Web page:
I have been to some forlorn and desperate corners of America. Communities where poverty has trapped a generation; areas where gun violence and fear is rampant; towns blighted by racism and intolerance.But the drug dens and crack houses of Camden in New Jersey are perhaps the saddest, most wretched places of all.
Recently, I watched Lauren Severson, a smart, sensitive 23-year old, clamber into a derelict building. Sitting on a upturned crate, she quickly wrapped an improvised tourniquet around her wrist. A vein was now easily visible.
She pushed the needle in, with a sigh that reflected a deep, biological need.
The cheap heroin that she had purchased just minutes earlier was satisfying her craving. It was buying her time - but only a few hours, until she would need her next fix.
Lauren quietly wept. Speaking with me, she described heroin as the drug that robbed her of every vestige of self-respect.
But she is not exceptional. In many ways, she is exceptionally ordinary.Heroin is America's secret curse, a hidden epidemic that is silently rampaging through suburban and middle-class America.
Few families want to acknowledge their struggle with opiates, so it is significantly under-reported.
The trajectory is truly frightening. A generation of Americans became addicted to prescription pain killers. But then the price of medicines climbed and many struggled to afford them.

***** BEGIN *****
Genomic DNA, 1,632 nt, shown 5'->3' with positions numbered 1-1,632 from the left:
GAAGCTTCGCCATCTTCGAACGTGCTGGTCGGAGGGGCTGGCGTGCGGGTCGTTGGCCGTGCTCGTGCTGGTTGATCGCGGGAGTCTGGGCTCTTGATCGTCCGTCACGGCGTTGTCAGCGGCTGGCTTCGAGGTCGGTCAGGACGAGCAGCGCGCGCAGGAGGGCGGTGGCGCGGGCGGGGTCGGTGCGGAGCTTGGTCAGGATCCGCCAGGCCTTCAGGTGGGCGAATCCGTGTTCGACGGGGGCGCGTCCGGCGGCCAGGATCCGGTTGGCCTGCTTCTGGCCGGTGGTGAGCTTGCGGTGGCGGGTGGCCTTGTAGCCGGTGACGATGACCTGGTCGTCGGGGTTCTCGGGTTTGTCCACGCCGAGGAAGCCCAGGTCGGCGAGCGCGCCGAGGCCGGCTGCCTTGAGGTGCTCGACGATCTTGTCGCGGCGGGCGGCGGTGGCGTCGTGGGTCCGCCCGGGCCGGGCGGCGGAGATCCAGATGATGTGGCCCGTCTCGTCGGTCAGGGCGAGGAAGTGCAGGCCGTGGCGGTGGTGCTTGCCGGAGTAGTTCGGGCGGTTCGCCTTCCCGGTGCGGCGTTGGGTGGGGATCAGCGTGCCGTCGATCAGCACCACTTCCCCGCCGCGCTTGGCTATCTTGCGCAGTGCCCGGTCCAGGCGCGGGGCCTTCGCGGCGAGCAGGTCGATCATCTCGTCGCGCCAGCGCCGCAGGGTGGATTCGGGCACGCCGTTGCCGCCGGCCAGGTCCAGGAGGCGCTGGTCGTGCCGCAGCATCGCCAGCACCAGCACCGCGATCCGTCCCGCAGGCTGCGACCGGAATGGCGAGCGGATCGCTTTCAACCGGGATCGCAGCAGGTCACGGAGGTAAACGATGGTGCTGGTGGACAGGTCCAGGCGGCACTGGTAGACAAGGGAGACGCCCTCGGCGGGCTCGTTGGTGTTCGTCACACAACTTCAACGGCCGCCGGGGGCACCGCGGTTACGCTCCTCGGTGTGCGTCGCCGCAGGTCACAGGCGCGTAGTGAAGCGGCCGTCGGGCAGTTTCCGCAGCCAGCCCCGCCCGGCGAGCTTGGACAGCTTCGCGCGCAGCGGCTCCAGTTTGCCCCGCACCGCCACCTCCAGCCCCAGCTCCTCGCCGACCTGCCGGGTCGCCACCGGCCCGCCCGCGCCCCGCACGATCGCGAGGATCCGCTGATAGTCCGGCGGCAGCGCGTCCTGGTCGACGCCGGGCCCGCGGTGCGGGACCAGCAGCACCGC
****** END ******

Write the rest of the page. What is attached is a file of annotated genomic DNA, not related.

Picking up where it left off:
Something had to fill the void. Cheap heroin flooding in from Mexico met the demand.
Heroin fatalities have tripled in the last three years. Over 8,000 Americans are now dying every year from heroin overdoses.
It began in the urban areas, but then the heroin moved into suburban and rural America. Now it is everywhere.
Cheap, accessible, deadly.
I met mothers so utterly defeated by the struggle to help their addicted children that they wished their son or daughter was dead. They could not endure the heartbreak anymore.
This is not an uplifting story. There is no happy ending. Addiction is a life-long struggle.
But as I have witnessed, never has it been more important for parents and children to be aware of the horrifying flow of the opiate that threatens every family in the land.
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